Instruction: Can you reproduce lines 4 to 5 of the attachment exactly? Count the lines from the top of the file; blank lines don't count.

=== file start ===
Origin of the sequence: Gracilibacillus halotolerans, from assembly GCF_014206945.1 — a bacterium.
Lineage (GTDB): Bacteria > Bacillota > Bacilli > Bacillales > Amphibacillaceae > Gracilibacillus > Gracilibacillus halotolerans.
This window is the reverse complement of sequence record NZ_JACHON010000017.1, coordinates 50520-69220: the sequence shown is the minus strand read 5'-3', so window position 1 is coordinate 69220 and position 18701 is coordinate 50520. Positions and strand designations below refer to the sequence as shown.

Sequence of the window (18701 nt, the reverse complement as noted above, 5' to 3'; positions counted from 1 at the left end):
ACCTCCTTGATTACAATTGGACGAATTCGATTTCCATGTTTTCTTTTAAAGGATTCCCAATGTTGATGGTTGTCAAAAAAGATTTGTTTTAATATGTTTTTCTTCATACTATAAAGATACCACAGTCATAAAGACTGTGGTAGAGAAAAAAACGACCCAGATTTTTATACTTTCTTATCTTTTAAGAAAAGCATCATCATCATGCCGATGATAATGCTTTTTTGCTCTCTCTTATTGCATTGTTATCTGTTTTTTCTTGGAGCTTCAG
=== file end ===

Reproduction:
Sequence of the window (18701 nt, the reverse complement as noted above, 5' to 3'; positions counted from 1 at the left end):
ACCTCCTTGATTACAATTGGACGAATTCGATTTCCATGTTTTCTTTTAAAGGATTCCCAATGTTGATGGTTGTCAAAAAAGATTTGTTTTAATATGTTTTTCTTCATACTATAAAGATACCACAGTCATAAAGACTGTGGTAGAGAAAAAAACGACCCAGATTTTTATACTTTCTTATCTTTTAAGAAAAGCATCATCATCATGCCGATGATAATGCTTTTTTGCTCTCTCTTATTGCATTGTTATCTGTTTTTTCTTGGAGCTTCAG